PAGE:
“It ought to be good,” he replied, but eschewed any credit for it by adding, “It has been the work of many generations.”
Miss Bingley could not admit his modesty. “And then you have added so much to it yourself.” With an air of intimacy she continued, “You are always buying books.”
Darcy almost ground his teeth in annoyance at her persistent flattery and, equally, at the amused light that was appearing in Elizabeth’s eyes at his discomfiture. “I cannot comprehend the neglect of a family library in such days as these,” he maintained as he tossed the cards in his hand into the play on the table.
Miss Bingley proceeded in her raptures from the library at Pemberley to the house in general and on to the surrounding gardens and countryside, ending with an admonishment to her brother to take it for a model and to build for himself nothing less than its equal. Her brother good-naturedly agreed to her scheme and offered to buy Pemberley should Darcy decide to part with it. That possibility was of so absurd a nature that the group laughed genially.
With that topic exhausted, Miss Bingley cast out another with which to secure his attention. “Is Miss Darcy much grown since the spring? How I long to see her again! Such a countenance, such manners, and so extremely accomplished for her age.”
Bingley looked sharply at his sister, trying, Darcy supposed, to dampen her fulsome compliments. Failing, he again attempted to direct the conversation into more neutral courses. “It is amazing to me how young ladies can have patience to be so very accomplished as they all are. They all paint tables, cover screens, and net purses…”
“My dear Charles,” Darcy remonstrated as he forced his eyes away from Elizabeth to regard his friend, “your list of the common extent of accomplishments has too much truth.” Seizing upon the opportunity afforded him to excite Elizabeth’s opinions, he forwarded his own. “I am very far from agreeing with you in your estimation of ladies in general. I cannot boast of knowing more than half a dozen in the whole range of my acquaintance that are really accomplished.”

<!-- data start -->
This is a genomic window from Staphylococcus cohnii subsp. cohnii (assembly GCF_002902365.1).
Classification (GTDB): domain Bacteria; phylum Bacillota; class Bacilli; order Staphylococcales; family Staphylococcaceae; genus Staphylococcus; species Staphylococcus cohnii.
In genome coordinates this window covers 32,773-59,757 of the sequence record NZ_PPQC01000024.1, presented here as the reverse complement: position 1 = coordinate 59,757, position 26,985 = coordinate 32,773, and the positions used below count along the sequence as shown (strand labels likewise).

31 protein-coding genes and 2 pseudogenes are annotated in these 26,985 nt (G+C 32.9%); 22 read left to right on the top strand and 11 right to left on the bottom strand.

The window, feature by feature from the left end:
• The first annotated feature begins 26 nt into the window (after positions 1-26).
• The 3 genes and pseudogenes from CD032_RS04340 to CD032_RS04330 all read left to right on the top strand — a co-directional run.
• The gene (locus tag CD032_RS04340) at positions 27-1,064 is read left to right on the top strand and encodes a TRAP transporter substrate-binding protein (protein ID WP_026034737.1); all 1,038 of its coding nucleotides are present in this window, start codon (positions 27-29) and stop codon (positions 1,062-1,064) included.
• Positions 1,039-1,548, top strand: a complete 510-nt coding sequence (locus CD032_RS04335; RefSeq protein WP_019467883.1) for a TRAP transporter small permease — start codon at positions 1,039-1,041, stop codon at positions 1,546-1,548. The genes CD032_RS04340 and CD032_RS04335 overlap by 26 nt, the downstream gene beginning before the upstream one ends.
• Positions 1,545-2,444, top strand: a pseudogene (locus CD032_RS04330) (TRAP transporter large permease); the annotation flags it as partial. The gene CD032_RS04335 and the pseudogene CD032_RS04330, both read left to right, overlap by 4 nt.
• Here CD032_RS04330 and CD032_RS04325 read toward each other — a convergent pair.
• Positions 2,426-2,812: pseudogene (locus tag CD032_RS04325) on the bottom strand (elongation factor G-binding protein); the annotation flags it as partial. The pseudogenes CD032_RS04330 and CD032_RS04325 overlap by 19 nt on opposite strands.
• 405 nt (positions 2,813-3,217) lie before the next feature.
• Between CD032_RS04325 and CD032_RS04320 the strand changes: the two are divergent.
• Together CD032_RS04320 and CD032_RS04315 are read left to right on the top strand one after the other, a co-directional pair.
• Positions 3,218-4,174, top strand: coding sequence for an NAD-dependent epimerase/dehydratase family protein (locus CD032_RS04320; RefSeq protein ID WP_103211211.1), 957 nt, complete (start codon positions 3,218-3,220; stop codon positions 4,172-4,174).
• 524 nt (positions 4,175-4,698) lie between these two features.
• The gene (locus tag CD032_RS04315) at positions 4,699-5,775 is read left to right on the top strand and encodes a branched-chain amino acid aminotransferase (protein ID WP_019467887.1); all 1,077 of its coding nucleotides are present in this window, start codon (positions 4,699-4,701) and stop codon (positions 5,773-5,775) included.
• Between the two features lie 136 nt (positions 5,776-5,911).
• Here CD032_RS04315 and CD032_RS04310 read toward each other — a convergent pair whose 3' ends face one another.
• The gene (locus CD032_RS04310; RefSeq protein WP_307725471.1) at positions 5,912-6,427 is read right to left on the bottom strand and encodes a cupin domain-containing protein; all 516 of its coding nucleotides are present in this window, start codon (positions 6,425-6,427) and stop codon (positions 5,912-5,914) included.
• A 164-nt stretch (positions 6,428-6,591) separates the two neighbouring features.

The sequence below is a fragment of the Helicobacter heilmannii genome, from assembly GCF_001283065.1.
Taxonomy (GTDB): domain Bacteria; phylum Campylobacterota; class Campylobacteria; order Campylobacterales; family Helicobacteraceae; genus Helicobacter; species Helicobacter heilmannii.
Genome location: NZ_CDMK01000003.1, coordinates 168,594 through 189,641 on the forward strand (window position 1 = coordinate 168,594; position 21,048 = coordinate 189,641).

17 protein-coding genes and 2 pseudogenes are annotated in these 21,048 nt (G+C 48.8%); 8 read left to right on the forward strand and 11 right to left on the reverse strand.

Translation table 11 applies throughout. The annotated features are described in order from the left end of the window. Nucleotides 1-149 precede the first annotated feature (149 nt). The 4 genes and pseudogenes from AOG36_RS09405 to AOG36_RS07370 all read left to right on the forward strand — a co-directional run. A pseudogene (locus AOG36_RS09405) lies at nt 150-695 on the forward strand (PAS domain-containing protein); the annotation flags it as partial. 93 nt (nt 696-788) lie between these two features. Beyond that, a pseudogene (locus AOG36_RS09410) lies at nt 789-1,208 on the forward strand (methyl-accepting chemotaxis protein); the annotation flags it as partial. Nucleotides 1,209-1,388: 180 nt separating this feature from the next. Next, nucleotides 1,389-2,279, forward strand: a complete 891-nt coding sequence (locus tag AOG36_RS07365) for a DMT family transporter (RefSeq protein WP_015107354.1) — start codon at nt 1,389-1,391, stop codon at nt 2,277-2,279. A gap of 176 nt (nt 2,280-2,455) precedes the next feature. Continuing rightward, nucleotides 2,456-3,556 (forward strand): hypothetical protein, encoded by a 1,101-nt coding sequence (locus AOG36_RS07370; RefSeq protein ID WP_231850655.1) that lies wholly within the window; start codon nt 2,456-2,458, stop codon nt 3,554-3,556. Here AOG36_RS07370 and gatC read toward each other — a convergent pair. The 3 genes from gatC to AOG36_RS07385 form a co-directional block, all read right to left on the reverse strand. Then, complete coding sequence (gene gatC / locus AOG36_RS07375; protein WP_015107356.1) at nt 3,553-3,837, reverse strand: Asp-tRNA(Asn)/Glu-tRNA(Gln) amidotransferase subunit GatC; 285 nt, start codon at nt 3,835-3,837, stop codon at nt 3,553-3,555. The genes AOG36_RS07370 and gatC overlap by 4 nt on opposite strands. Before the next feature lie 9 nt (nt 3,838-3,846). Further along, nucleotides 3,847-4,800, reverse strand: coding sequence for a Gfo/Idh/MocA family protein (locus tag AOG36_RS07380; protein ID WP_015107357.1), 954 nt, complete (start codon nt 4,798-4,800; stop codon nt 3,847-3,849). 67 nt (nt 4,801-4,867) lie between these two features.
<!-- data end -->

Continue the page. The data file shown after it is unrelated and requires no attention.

“Nor I, I am sure,” seconded Miss Bingley. Darcy ignored her, turning his gaze expectantly upon Elizabeth. She did not disappoint him.
“Then you must comprehend a great deal in your idea of an accomplished woman.”
“Yes; I do comprehend a great deal in it.”
“Oh, certainly,” Miss Bingley hastened to intervene. “No one can be really esteemed accomplished, who does not greatly surpass what is usually met with.” She proceeded then to catalog an array of knowledge and talents that only the best education could afford and the most enlightened parent would deem appropriate for his female progeny. “…or the word will be but half deserved,” she concluded with a pitying smile at her guest.
Elizabeth returned her regard with some consternation, her lips pressed together and a martial light in her eye. Greatly desiring to know her mind, Darcy pressed her further, adding, “All this she must possess, and to all this she must yet add something more substantial” — he nodded at the book in her hands — “in the improvement of her mind by extensive reading.”